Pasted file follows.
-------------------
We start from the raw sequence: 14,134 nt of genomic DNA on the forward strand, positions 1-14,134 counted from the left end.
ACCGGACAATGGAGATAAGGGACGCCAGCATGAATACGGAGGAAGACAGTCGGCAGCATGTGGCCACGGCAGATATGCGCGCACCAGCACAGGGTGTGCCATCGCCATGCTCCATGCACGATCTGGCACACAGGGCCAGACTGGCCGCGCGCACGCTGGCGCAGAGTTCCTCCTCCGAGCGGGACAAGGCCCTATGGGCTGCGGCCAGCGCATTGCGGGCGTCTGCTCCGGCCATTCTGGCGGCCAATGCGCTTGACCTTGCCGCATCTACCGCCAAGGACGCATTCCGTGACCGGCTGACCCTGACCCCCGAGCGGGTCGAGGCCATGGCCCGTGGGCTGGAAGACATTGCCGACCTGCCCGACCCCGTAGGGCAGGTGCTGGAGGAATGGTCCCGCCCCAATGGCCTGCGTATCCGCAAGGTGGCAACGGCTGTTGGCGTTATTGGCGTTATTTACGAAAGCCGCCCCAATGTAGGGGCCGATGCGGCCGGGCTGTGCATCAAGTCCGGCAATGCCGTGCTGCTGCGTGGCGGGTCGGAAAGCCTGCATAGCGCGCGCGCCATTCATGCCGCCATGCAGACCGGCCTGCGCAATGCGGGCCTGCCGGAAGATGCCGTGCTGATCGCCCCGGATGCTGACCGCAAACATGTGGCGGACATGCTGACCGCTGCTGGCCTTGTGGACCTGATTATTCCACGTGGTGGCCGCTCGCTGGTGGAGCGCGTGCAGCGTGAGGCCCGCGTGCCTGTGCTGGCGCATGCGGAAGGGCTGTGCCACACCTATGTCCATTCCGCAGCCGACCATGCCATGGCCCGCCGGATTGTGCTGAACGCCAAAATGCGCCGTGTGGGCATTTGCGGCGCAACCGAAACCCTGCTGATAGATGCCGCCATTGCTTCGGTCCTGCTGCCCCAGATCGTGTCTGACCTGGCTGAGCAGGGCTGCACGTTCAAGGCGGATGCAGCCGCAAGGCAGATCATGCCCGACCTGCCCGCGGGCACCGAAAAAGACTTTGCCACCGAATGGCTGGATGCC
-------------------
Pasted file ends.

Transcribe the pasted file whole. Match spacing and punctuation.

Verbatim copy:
We start from the raw sequence: 14,134 nt of genomic DNA on the forward strand, positions 1-14,134 counted from the left end.
ACCGGACAATGGAGATAAGGGACGCCAGCATGAATACGGAGGAAGACAGTCGGCAGCATGTGGCCACGGCAGATATGCGCGCACCAGCACAGGGTGTGCCATCGCCATGCTCCATGCACGATCTGGCACACAGGGCCAGACTGGCCGCGCGCACGCTGGCGCAGAGTTCCTCCTCCGAGCGGGACAAGGCCCTATGGGCTGCGGCCAGCGCATTGCGGGCGTCTGCTCCGGCCATTCTGGCGGCCAATGCGCTTGACCTTGCCGCATCTACCGCCAAGGACGCATTCCGTGACCGGCTGACCCTGACCCCCGAGCGGGTCGAGGCCATGGCCCGTGGGCTGGAAGACATTGCCGACCTGCCCGACCCCGTAGGGCAGGTGCTGGAGGAATGGTCCCGCCCCAATGGCCTGCGTATCCGCAAGGTGGCAACGGCTGTTGGCGTTATTGGCGTTATTTACGAAAGCCGCCCCAATGTAGGGGCCGATGCGGCCGGGCTGTGCATCAAGTCCGGCAATGCCGTGCTGCTGCGTGGCGGGTCGGAAAGCCTGCATAGCGCGCGCGCCATTCATGCCGCCATGCAGACCGGCCTGCGCAATGCGGGCCTGCCGGAAGATGCCGTGCTGATCGCCCCGGATGCTGACCGCAAACATGTGGCGGACATGCTGACCGCTGCTGGCCTTGTGGACCTGATTATTCCACGTGGTGGCCGCTCGCTGGTGGAGCGCGTGCAGCGTGAGGCCCGCGTGCCTGTGCTGGCGCATGCGGAAGGGCTGTGCCACACCTATGTCCATTCCGCAGCCGACCATGCCATGGCCCGCCGGATTGTGCTGAACGCCAAAATGCGCCGTGTGGGCATTTGCGGCGCAACCGAAACCCTGCTGATAGATGCCGCCATTGCTTCGGTCCTGCTGCCCCAGATCGTGTCTGACCTGGCTGAGCAGGGCTGCACGTTCAAGGCGGATGCAGCCGCAAGGCAGATCATGCCCGACCTGCCCGCGGGCACCGAAAAAGACTTTGCCACCGAATGGCTGGATGCC